Trump's border wall won't stop us, say would-be migrants

Cattle rancher Jim Chilton stands beside a fence that is the US-Mexico border on part of his 50,000 acre ranch.
Cattle rancher Jim Chilton stands beside a fence that is the US-Mexico border on part of his 50,000 acre ranch.PHOTO: AFP

SAN PEDRO SULA (AFP) - Mr Donald Trump has promised to make America a fortress against immigration by building a wall on the country's southern border.

But as one group of Honduran migrants deported from Mexico vows, no matter what kind of a barrier he builds, "we will still try to get over it."

That was the pledge from 13-year-old Lizbeth Paredes, returned to her country with dozens of others after their failed bid to make it across the US border to the Latin version of the American dream.

The 8th-grade student left Honduras in January together with her 38-year-old mother Gloria and two cousins, aged 10 and 12.

The family had wanted to make it into the United States before Mr Trump takes power, promising to build his wall along the 3,200-kilometre border with Mexico.

But Mexican migration officials caught them riding in a truck in the state of Tabasco and sent them back.

They were among the 88 adults and children who arrived in Honduras's second city of San Pedro Sula by bus on Wednesday (Jan 18).

Although they didn't make this time, Lizbeth insisted - her eyes shining and her hair in a ponytail - they would try again and succeed.

She hoisted her backpack on her shoulders and joined her family entering a centre for migrant children and families.

More than a million Hondurans live in the United States, most of them with no legal residency papers.

They are a vital source of revenue for their country, sending home US$4 billion (S$5.7 billion) in remittances last year - nearly 20 per cent of Honduras's gross domestic product.

Mr Trump's plan for a wall has prompted a flood of Hondurans to leave for America, encouraged by traffickers warning it's better to try now than face greater obstacles later.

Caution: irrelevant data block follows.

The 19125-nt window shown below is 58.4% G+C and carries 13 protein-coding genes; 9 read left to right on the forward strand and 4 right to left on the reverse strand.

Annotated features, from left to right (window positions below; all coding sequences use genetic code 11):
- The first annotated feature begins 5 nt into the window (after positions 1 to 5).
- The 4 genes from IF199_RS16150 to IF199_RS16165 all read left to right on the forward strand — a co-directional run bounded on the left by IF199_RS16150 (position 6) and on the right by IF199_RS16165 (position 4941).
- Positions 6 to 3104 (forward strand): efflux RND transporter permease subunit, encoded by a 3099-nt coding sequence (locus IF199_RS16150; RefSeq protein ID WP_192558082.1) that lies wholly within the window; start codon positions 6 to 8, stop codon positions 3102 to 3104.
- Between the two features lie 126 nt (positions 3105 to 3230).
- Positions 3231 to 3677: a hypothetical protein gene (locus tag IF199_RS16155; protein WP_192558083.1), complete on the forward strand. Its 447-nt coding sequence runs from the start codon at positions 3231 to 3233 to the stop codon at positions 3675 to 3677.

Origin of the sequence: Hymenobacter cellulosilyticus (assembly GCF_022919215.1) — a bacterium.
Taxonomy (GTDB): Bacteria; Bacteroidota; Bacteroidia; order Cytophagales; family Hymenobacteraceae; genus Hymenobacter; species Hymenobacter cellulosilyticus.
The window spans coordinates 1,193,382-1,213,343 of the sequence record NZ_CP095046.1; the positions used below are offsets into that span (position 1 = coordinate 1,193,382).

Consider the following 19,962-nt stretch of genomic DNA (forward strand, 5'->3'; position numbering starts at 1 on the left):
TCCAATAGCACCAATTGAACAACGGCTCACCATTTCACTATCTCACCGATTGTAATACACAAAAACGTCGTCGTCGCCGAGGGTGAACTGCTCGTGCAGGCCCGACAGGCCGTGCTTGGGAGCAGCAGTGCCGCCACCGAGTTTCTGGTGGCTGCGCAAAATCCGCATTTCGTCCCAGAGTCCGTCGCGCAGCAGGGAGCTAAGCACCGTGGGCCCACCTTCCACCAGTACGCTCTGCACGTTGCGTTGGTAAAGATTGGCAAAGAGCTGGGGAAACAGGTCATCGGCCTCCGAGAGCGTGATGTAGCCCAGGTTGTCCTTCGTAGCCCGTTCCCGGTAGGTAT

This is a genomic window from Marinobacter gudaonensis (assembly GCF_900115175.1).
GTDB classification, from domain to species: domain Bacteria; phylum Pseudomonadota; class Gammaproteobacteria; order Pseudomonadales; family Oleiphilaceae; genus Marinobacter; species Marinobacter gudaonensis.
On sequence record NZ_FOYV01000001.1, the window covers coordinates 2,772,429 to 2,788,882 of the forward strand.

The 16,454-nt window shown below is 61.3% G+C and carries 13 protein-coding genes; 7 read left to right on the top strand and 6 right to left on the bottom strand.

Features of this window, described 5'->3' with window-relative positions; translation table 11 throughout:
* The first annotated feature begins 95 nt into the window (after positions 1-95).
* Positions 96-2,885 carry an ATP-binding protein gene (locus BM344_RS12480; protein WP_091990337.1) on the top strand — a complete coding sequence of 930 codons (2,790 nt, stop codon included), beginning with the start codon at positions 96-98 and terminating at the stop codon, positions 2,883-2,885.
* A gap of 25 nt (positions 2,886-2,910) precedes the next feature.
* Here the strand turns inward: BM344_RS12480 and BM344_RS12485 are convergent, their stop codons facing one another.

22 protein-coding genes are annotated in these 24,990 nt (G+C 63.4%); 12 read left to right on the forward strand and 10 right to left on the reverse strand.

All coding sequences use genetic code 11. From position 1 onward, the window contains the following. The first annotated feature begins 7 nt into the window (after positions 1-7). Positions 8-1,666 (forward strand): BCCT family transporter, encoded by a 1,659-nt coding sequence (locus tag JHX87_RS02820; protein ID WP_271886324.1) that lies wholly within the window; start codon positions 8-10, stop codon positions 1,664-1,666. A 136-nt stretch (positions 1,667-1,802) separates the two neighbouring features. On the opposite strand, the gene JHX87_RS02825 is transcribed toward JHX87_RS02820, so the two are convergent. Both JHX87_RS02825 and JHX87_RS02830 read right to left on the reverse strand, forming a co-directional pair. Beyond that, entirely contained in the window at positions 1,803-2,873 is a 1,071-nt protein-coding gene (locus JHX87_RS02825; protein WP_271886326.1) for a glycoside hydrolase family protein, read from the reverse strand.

Thousands of Central Americans attempt to trek to the United States every year, fleeing vicious gang violence and poverty in their home countries.

Another child, a 15-year-old boy who gave his name as Kevin Flores, also predicted a wall would do little to stem the flow.

"We go because we want a better life, to be someone," the small boy with wavy brown hair said.

It was his mother's idea to try for the United States, he said. After leaving their village of Entrada Copan last Sunday (Jan 8), they, too, were caught by Mexican migration officials.

Ms Aminta Lopez, 41, said she had attempted to make the journey from her home in the capital with her sons, aged five and eight, to flee the ruthless gangs that lord over entire neighbourhoods.

"The idea was to go now because later there will be the wall that will stop people passing through," she said. "But I will have to try again in any case."

Her plan is to make it to the US state of New Jersey, where her brother Israel has been living for 18 years. But that will mean having to successfully dodge the Mexican officials who put an end to her first attempt.

Estimates put the number of people leaving Honduras for the United States every year at between 80,000 and 100,000. Hundreds die on the way, many of them parched in the Mexican desert or murdered by criminal gangs.

They emigrate for lack of work, to study, escape the gangs or be reunited with relatives, humanitarian groups say.

Of the 8.7 million people in Honduras, close to seven out of 10 live in poverty.

The country is one of the most violent on the planet, with a murder rate of 60 per 100,000 inhabitants - more than six times the world average calculated by the World Health Organisation.

The wave of migrant children trying to get into America caught international attention in 2014, when more than 60,000 unaccompanied minors from Central America's Northern Triangle countries - Honduras, Guatemala and El Salvador - were recorded at the US border.

Mexico deported 10,028 Honduran children last year, many of them travelling with no adult, according to a report by the non-governmental group Casa Alianza.

The group said that 65,475 migrant children from Mexico and the Northern Triangle were detained on the US border between October 2015 and October 2016.

But with no sign conditions at home will improve in the foreseeable future, determination remains undaunted.

"What is there to do?" Lopez says. "We have to go back" and try for America again.